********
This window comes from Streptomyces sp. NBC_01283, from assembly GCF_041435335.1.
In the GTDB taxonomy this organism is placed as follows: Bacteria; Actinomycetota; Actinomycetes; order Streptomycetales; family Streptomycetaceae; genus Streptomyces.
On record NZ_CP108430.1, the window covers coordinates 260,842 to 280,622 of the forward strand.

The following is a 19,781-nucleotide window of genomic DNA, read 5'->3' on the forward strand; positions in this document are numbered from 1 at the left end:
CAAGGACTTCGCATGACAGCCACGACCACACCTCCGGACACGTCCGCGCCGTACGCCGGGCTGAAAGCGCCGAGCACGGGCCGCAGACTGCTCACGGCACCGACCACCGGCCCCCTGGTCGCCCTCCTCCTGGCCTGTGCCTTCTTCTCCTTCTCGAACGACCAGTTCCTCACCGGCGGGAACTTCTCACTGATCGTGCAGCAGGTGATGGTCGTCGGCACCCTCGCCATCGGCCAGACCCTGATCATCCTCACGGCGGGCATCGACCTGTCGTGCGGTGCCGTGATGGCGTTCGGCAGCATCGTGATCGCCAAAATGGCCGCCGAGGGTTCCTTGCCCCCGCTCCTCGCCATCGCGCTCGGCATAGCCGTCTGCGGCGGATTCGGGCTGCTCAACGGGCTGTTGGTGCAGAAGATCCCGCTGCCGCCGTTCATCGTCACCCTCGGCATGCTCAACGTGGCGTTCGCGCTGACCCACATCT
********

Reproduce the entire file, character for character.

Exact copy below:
This window comes from Streptomyces sp. NBC_01283, from assembly GCF_041435335.1.
In the GTDB taxonomy this organism is placed as follows: Bacteria; Actinomycetota; Actinomycetes; order Streptomycetales; family Streptomycetaceae; genus Streptomyces.
On record NZ_CP108430.1, the window covers coordinates 260,842 to 280,622 of the forward strand.

The following is a 19,781-nucleotide window of genomic DNA, read 5'->3' on the forward strand; positions in this document are numbered from 1 at the left end:
CAAGGACTTCGCATGACAGCCACGACCACACCTCCGGACACGTCCGCGCCGTACGCCGGGCTGAAAGCGCCGAGCACGGGCCGCAGACTGCTCACGGCACCGACCACCGGCCCCCTGGTCGCCCTCCTCCTGGCCTGTGCCTTCTTCTCCTTCTCGAACGACCAGTTCCTCACCGGCGGGAACTTCTCACTGATCGTGCAGCAGGTGATGGTCGTCGGCACCCTCGCCATCGGCCAGACCCTGATCATCCTCACGGCGGGCATCGACCTGTCGTGCGGTGCCGTGATGGCGTTCGGCAGCATCGTGATCGCCAAAATGGCCGCCGAGGGTTCCTTGCCCCCGCTCCTCGCCATCGCGCTCGGCATAGCCGTCTGCGGCGGATTCGGGCTGCTCAACGGGCTGTTGGTGCAGAAGATCCCGCTGCCGCCGTTCATCGTCACCCTCGGCATGCTCAACGTGGCGTTCGCGCTGACCCACATCT